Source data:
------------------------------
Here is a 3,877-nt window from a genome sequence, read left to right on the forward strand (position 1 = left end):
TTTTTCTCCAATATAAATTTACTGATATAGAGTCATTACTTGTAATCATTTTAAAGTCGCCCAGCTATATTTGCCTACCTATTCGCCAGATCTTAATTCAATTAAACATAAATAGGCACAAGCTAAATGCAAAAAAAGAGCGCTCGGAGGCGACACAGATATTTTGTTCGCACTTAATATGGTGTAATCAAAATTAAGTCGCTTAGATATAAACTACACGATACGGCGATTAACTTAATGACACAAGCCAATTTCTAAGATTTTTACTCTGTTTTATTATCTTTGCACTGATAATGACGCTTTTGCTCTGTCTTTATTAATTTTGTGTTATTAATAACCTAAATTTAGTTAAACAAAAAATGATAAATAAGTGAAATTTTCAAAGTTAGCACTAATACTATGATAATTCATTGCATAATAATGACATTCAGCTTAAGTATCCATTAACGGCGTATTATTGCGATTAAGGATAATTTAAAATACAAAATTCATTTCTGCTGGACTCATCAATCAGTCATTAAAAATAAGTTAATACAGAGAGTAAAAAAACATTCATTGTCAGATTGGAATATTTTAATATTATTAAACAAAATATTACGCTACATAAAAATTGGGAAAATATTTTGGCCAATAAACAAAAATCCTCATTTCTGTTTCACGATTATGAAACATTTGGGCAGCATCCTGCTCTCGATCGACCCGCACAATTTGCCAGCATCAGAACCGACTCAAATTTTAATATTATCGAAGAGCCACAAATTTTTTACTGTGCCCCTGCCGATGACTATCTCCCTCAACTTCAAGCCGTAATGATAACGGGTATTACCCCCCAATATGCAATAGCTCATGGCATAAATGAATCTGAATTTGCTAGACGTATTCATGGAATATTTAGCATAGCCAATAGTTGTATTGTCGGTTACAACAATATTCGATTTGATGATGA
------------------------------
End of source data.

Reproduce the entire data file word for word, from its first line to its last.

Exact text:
Here is a 3,877-nt window from a genome sequence, read left to right on the forward strand (position 1 = left end):
TTTTTCTCCAATATAAATTTACTGATATAGAGTCATTACTTGTAATCATTTTAAAGTCGCCCAGCTATATTTGCCTACCTATTCGCCAGATCTTAATTCAATTAAACATAAATAGGCACAAGCTAAATGCAAAAAAAGAGCGCTCGGAGGCGACACAGATATTTTGTTCGCACTTAATATGGTGTAATCAAAATTAAGTCGCTTAGATATAAACTACACGATACGGCGATTAACTTAATGACACAAGCCAATTTCTAAGATTTTTACTCTGTTTTATTATCTTTGCACTGATAATGACGCTTTTGCTCTGTCTTTATTAATTTTGTGTTATTAATAACCTAAATTTAGTTAAACAAAAAATGATAAATAAGTGAAATTTTCAAAGTTAGCACTAATACTATGATAATTCATTGCATAATAATGACATTCAGCTTAAGTATCCATTAACGGCGTATTATTGCGATTAAGGATAATTTAAAATACAAAATTCATTTCTGCTGGACTCATCAATCAGTCATTAAAAATAAGTTAATACAGAGAGTAAAAAAACATTCATTGTCAGATTGGAATATTTTAATATTATTAAACAAAATATTACGCTACATAAAAATTGGGAAAATATTTTGGCCAATAAACAAAAATCCTCATTTCTGTTTCACGATTATGAAACATTTGGGCAGCATCCTGCTCTCGATCGACCCGCACAATTTGCCAGCATCAGAACCGACTCAAATTTTAATATTATCGAAGAGCCACAAATTTTTTACTGTGCCCCTGCCGATGACTATCTCCCTCAACTTCAAGCCGTAATGATAACGGGTATTACCCCCCAATATGCAATAGCTCATGGCATAAATGAATCTGAATTTGCTAGACGTATTCATGGAATATTTAGCATAGCCAATAGTTGTATTGTCGGTTACAACAATATTCGATTTGATGATGA